Investor-led Sustainability in Corporate Governance

51 Pages Posted: 10 Nov 2021 Last revised: 8 Sep 2022

See all articles by Wolf-Georg Ringe

Wolf-Georg Ringe

University of Hamburg - Institute of Law & Economics; University of Oxford - Faculty of Law; Stanford University; European Corporate Governance Institute (ECGI)

Date Written: November 1, 2021


The transition to a sustainable economy currently involves a fundamental transformation of our capital markets. Lawmakers, in an attempt to overcome this challenge, frequently seek to prescribe and regulate how firms may address environmental, social, and governance (ESG) concerns by formulating conduct standards. Deviating from this conceptual starting point, the present paper makes the case for another path towards achieving greater sustainability in capital markets, namely through the empowerment of investors.

This trust in the market itself is grounded in various recent developments both on the supply side and the demand side of financial markets, and also in the increasing tendency of institutional investors to engage in common ownership. The need to build coalitions among different types of asset managers or institutional investors, and to convince fellow investors of a given initiative, can then act as an in-built filter helping to overcome the pursuit of idiosyncratic motives and supporting only those campaigns that are seconded by a majority of investors. In particular, institutionalized investor platforms have emerged over recent years as a force for investor empowerment, serving to coordinate investor campaigns and to share the costs of engagement.

ESG engagement has the potential to become a very powerful driver towards a more sustainability-oriented future. Indeed, I show that investor-led sustainability has many advantages compared to a more prescriptive, regulatory approach where legislatures are in the driver’s seat. For example, a focus on investor-led priorities would follow a more flexible and dynamic pattern rather than complying with inflexible pre-defined criteria. Moreover, investor-promoted assessments are not likely to impair welfare creation in the same way as ill-defined legal standards; they will also not trigger regulatory arbitrage and would avoid deadlock situations in corporate decision-making. Any regulatory activity should then be limited to a facilitative and supportive role.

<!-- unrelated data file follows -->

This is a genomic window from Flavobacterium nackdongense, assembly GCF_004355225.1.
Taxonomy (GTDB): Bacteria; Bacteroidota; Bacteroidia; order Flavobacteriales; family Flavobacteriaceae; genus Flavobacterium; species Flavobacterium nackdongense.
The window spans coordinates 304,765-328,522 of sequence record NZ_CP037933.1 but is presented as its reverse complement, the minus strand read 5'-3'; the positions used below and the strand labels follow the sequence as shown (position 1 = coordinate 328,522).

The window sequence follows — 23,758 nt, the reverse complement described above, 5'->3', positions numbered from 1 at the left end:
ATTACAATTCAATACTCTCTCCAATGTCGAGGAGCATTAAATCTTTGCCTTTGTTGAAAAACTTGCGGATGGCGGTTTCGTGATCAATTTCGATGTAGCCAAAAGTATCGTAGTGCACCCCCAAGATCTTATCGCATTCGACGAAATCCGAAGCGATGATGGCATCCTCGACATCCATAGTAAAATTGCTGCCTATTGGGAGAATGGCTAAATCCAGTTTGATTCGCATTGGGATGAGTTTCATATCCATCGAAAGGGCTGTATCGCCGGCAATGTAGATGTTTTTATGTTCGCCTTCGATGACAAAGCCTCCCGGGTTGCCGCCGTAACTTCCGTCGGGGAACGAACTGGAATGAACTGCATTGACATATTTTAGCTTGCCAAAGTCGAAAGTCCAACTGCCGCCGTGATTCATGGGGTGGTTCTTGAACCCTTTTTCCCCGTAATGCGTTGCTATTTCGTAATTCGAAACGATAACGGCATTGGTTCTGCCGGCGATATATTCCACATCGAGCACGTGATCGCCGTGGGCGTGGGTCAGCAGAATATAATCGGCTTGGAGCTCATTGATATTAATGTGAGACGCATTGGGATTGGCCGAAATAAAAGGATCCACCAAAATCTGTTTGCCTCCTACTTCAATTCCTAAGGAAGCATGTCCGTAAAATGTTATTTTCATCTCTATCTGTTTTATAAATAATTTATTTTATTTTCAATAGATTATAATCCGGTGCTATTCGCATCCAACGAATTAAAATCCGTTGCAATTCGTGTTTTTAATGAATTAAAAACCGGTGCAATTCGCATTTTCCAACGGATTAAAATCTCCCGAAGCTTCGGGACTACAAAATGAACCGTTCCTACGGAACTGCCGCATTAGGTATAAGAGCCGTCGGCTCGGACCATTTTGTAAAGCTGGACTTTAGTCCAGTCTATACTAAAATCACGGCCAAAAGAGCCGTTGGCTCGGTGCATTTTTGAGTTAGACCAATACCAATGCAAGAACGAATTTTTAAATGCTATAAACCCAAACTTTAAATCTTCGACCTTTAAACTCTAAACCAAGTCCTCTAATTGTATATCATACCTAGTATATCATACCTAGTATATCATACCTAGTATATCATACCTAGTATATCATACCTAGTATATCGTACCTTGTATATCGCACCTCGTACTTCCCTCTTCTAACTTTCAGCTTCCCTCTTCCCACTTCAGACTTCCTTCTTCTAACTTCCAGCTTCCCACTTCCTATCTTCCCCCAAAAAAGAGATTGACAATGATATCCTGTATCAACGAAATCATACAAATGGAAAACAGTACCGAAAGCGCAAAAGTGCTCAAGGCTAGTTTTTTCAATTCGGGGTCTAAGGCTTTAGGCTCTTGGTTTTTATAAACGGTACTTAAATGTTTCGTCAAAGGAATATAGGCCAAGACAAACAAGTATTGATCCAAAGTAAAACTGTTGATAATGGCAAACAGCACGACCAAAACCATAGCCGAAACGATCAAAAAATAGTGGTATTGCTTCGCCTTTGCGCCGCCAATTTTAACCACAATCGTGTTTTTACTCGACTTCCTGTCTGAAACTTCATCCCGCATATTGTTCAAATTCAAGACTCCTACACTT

Keywords: sustainability, ESG, climate change, capital markets, institutional investors, investor coalitions

JEL Classification: G28, G34, K22

Suggested Citation

Ringe, Wolf-Georg, Investor-led Sustainability in Corporate Governance (November 1, 2021). European Corporate Governance Institute - Law Working Paper No. 615/2021, LawFin Working Paper No. 36, Annals of Corporate Governance, 2022, forthcoming, Available at SSRN: or

Wolf-Georg Ringe (Contact Author)

University of Hamburg - Institute of Law & Economics ( email )

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University of Oxford - Faculty of Law

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Stanford University ( email )

Stanford Law School
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European Corporate Governance Institute (ECGI)

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